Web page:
Oyindamola Christiana Adebayo,1,2, DieuMerci Kabasele Betukumesu,3 Agathe Bikupe Nkoy,2,3 ,Oluyomi Modupe Adesoji,4 Pepe Mfutu Ekulu,3 Lambertus P. Van den Heuvel,2,5 Elena N. Levtchenko2,6,* and Veerle Labarque1,7,*

1Centre for Molecular and Vascular
Biology, Department of Cardiovascular
Sciences, Katholieke Universiteit Leuven,
Leuven, 2Department of Development and
Regeneration, Katholieke Universiteit
Leuven, Leuven, Belgium, 3Division of
Nephrology, Department of Paediatrics,
Faculty of Medicine, University Hospital of
Kinshasa, University of Kinshasa,
Kinshasa, Democratic Republic of Congo,
4Cologne Centre for Genomics, University
of Cologne, Cologne, Germany,
5Department of Paediatric Nephrology,
Radboud University Medical Centre,
Nijmegen, the Netherlands, 6Department of
Paediatric Nephrology, University Hospitals
Leuven, Leuven, and 7Department of
Paediatric Haemato-Oncology, University
Hospitals Leuven, Leuven, Belgium


Clinical and genetic factors have been reported as influencing the development
of sickle cell nephropathy (SCN). However, such data remain limited
in the paediatric population. In this cross-sectional study, we enrolled 361
sickle cell disease children from the Democratic Republic of Congo. Participants
were genotyped for the beta (b)-globin gene, apolipoprotein L1
(APOL1) risk variants, and haem oxygenase-1 (HMOX1) GT-dinucleotide
repeats. As markers of kidney damage, albuminuria, hyperfiltration and
decreased estimated glomerular filtration with creatinine (eGFRcr) were
measured. An association of independent clinical and genetic factors with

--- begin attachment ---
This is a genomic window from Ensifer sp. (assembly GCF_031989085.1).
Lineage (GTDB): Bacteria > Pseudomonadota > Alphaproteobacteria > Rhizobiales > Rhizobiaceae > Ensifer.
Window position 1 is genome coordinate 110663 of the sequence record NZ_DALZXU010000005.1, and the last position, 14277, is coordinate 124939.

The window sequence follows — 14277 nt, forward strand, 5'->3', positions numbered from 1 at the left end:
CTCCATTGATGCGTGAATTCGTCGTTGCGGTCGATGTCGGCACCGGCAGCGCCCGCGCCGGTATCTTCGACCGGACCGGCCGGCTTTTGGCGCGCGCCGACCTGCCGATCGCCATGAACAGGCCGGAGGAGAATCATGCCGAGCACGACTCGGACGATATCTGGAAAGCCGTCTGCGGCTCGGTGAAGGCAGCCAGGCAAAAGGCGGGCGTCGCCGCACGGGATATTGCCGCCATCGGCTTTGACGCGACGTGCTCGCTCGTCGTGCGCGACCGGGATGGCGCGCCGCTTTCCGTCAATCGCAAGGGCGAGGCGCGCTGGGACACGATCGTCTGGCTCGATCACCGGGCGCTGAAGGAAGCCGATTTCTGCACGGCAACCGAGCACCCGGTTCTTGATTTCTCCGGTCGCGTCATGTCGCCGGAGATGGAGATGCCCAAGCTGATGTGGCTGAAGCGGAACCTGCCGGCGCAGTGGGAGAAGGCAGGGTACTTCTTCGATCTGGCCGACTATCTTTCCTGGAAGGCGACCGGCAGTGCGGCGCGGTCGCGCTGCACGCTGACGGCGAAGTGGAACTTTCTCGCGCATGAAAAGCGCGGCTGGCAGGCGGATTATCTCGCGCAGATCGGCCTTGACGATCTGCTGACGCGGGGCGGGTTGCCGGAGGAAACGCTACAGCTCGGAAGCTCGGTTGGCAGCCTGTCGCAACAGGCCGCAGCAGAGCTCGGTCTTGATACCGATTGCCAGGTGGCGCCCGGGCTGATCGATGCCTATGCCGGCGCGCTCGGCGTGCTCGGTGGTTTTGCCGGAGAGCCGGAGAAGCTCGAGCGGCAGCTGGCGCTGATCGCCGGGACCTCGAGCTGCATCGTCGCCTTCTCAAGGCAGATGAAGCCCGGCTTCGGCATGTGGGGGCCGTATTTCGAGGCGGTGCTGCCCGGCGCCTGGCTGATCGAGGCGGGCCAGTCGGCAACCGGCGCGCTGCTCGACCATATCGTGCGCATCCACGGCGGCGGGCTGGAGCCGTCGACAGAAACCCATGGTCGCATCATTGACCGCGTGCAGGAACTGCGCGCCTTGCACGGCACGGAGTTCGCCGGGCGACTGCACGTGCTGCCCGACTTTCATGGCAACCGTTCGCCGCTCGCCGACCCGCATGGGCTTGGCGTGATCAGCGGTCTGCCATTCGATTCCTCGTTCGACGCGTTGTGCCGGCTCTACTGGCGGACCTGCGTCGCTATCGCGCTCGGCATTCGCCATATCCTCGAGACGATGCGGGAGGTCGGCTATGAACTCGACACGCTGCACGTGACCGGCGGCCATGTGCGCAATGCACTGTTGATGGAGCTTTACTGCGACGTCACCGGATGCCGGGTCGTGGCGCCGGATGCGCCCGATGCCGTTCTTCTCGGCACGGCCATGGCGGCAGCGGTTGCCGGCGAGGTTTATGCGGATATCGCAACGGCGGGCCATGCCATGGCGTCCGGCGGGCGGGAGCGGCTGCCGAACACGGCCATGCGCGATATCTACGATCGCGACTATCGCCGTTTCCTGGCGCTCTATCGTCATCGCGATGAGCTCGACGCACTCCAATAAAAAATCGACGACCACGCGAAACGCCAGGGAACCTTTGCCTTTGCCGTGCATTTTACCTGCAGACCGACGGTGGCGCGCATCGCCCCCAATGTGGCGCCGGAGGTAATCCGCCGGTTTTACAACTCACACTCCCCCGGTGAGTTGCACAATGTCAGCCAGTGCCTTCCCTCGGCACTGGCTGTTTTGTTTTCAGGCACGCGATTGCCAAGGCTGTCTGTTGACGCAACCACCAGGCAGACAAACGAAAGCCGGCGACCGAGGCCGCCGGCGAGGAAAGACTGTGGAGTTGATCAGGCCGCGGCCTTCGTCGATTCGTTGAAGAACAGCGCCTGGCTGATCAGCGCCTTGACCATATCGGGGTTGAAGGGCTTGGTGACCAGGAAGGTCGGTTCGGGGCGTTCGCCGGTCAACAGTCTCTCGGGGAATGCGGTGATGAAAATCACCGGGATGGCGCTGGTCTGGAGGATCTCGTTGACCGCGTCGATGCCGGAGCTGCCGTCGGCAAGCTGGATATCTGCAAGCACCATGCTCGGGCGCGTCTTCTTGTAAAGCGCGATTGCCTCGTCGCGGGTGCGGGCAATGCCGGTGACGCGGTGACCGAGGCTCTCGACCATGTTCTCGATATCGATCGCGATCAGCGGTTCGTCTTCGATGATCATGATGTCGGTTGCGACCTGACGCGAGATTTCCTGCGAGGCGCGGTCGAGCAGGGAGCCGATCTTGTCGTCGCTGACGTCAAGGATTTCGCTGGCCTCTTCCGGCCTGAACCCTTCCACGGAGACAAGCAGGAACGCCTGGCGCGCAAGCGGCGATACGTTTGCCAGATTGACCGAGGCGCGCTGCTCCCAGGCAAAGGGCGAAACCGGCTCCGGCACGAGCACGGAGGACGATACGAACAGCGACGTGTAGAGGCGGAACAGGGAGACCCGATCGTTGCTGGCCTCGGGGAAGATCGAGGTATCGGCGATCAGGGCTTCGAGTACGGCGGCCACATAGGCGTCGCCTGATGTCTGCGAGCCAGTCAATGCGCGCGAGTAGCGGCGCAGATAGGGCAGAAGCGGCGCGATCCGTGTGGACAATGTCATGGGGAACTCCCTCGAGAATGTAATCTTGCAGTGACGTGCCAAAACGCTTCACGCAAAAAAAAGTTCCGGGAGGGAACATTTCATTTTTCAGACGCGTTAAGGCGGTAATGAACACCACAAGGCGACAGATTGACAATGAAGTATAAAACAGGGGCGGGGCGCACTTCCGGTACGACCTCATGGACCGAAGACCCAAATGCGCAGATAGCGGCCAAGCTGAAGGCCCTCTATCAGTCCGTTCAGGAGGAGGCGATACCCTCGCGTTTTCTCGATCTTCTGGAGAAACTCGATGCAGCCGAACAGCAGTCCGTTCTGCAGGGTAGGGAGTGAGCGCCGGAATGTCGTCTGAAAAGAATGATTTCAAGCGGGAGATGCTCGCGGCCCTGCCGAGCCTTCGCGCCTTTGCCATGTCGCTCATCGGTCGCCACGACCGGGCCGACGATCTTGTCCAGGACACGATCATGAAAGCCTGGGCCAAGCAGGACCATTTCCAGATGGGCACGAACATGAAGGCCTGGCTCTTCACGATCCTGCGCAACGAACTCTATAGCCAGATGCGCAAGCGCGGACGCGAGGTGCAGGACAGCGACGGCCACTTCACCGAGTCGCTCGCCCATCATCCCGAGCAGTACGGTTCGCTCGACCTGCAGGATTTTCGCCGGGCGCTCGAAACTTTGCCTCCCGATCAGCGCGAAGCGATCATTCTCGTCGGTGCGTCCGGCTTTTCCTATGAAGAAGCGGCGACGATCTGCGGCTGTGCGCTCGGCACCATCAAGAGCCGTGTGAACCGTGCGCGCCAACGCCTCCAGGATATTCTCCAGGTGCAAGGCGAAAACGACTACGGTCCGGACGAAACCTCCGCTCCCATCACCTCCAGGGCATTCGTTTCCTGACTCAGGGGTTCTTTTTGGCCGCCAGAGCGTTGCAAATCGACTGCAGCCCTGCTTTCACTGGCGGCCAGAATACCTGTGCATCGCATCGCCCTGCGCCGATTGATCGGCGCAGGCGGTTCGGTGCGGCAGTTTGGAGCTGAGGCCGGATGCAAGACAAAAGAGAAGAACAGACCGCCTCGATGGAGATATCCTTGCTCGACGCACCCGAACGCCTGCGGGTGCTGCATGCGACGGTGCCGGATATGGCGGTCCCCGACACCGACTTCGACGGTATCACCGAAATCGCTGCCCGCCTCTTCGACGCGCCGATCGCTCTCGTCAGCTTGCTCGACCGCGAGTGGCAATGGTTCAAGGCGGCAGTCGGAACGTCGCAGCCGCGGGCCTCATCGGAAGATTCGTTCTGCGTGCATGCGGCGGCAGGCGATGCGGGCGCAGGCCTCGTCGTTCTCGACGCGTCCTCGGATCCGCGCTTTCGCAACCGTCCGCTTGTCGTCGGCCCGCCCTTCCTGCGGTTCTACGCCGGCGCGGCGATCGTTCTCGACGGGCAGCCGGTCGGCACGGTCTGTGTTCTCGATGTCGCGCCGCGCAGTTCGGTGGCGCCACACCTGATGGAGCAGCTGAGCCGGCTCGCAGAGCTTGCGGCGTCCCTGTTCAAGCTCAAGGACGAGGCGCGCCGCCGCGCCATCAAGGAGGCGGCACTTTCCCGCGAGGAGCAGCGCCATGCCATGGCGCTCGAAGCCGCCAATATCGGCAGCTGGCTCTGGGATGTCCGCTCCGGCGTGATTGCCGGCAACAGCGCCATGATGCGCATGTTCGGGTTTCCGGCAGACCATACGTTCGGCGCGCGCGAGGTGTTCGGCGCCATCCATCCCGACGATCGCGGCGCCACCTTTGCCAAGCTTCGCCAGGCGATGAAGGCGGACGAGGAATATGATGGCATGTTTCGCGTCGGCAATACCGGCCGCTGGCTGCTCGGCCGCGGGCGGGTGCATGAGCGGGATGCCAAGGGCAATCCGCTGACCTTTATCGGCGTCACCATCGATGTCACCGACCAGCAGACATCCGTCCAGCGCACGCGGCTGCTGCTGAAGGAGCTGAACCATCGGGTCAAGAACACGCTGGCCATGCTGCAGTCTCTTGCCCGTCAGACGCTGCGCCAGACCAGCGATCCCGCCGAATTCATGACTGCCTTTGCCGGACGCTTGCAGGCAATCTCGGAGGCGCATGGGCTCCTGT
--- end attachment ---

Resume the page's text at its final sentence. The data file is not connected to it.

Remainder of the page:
these markers of kidney damage were assessed via regression analysis.
Genetic sequencing confirmed sickle cell anaemia in 326 participants. Albuminuria,
hyperfiltration and decreased eGFRcr were present in 65 (20%),
52 (16%) and 18 (55%) patients, respectively. Regression analysis revealed
frequent blood transfusions, indirect bilirubin and male gender as clinical
predictors of SCN. APOL1 high-risk genotype (G1/G1, G2/G2 and G1/G2)
was significantly associated with albuminuria (P = 004) and hyperfiltration
(P = 0001). HMOX1 GT-dinucleotide long repeats were significantly associated
with lower eGFRcr. The study revealed a high burden of kidney
damage among Congolese children and provided evidence of the possible
role of APOL1 and HMOX1 in making children more susceptible to kidney
Keywords: apolipoprotein L1, children, haem oxygenase-1, kidney disease,
sickle cell anaemia.

First published online 20 September 2021
doi: 10.1111/bjh.17832

2021 British Society for Haematology and John Wiley & Sons Ltd
British Journal of Haematology, 2022, 196, 204–214

Related Posts